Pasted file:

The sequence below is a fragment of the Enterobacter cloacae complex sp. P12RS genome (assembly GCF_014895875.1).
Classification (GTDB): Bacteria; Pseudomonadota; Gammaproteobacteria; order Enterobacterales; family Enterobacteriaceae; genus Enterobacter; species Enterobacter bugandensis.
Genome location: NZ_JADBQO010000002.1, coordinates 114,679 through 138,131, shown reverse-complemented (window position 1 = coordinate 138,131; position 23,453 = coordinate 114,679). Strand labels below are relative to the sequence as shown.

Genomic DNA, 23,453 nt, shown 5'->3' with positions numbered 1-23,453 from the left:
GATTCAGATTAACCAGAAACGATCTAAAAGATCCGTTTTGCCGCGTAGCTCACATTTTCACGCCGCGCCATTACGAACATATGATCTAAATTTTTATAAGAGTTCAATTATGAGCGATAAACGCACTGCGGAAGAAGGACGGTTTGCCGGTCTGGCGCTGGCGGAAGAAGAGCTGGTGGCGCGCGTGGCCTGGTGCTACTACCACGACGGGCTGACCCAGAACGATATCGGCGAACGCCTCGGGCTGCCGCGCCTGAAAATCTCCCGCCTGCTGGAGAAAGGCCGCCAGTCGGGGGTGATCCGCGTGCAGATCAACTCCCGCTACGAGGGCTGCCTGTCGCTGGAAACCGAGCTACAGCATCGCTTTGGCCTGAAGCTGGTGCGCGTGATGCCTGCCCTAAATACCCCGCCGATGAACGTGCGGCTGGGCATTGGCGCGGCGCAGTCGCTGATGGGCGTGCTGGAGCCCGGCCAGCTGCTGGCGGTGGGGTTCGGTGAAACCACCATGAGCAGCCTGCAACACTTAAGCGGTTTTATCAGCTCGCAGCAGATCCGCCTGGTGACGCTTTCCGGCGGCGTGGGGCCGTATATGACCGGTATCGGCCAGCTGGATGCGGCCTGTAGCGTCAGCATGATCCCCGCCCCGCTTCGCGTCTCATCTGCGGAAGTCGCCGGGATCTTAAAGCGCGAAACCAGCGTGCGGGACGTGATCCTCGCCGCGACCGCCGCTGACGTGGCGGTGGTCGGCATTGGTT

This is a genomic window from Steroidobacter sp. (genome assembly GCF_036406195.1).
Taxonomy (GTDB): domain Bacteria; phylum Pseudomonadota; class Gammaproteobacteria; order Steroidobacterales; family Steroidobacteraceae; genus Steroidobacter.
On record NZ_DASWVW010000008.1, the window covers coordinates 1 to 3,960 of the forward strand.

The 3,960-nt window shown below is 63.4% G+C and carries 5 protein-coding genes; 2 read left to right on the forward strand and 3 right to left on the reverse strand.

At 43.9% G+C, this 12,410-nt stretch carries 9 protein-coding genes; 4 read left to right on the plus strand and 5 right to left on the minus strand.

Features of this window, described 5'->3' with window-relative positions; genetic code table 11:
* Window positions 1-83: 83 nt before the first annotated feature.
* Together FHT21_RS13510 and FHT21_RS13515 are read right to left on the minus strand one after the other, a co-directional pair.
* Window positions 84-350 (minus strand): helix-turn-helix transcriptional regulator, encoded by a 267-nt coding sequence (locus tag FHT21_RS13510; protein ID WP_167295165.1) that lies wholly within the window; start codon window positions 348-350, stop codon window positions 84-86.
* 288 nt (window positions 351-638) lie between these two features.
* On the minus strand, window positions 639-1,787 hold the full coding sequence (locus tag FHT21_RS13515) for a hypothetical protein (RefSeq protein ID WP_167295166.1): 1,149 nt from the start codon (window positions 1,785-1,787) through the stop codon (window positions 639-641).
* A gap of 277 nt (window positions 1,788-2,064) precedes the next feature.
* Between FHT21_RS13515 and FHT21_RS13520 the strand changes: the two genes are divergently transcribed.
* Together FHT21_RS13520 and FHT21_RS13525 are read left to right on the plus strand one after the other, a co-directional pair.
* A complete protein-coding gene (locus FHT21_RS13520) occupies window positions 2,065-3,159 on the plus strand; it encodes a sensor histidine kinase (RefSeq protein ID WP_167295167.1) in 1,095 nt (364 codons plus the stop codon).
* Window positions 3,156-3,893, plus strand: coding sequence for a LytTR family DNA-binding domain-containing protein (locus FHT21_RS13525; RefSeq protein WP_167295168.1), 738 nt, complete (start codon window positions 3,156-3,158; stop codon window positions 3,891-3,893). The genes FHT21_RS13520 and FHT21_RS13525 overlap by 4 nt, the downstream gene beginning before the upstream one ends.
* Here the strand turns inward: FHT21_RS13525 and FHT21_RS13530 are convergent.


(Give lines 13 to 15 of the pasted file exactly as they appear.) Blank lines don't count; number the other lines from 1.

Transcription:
* Together FHT21_RS13510 and FHT21_RS13515 are read right to left on the minus strand one after the other, a co-directional pair.
* Window positions 84-350 (minus strand): helix-turn-helix transcriptional regulator, encoded by a 267-nt coding sequence (locus tag FHT21_RS13510; protein ID WP_167295165.1) that lies wholly within the window; start codon window positions 348-350, stop codon window positions 84-86.
* 288 nt (window positions 351-638) lie between these two features.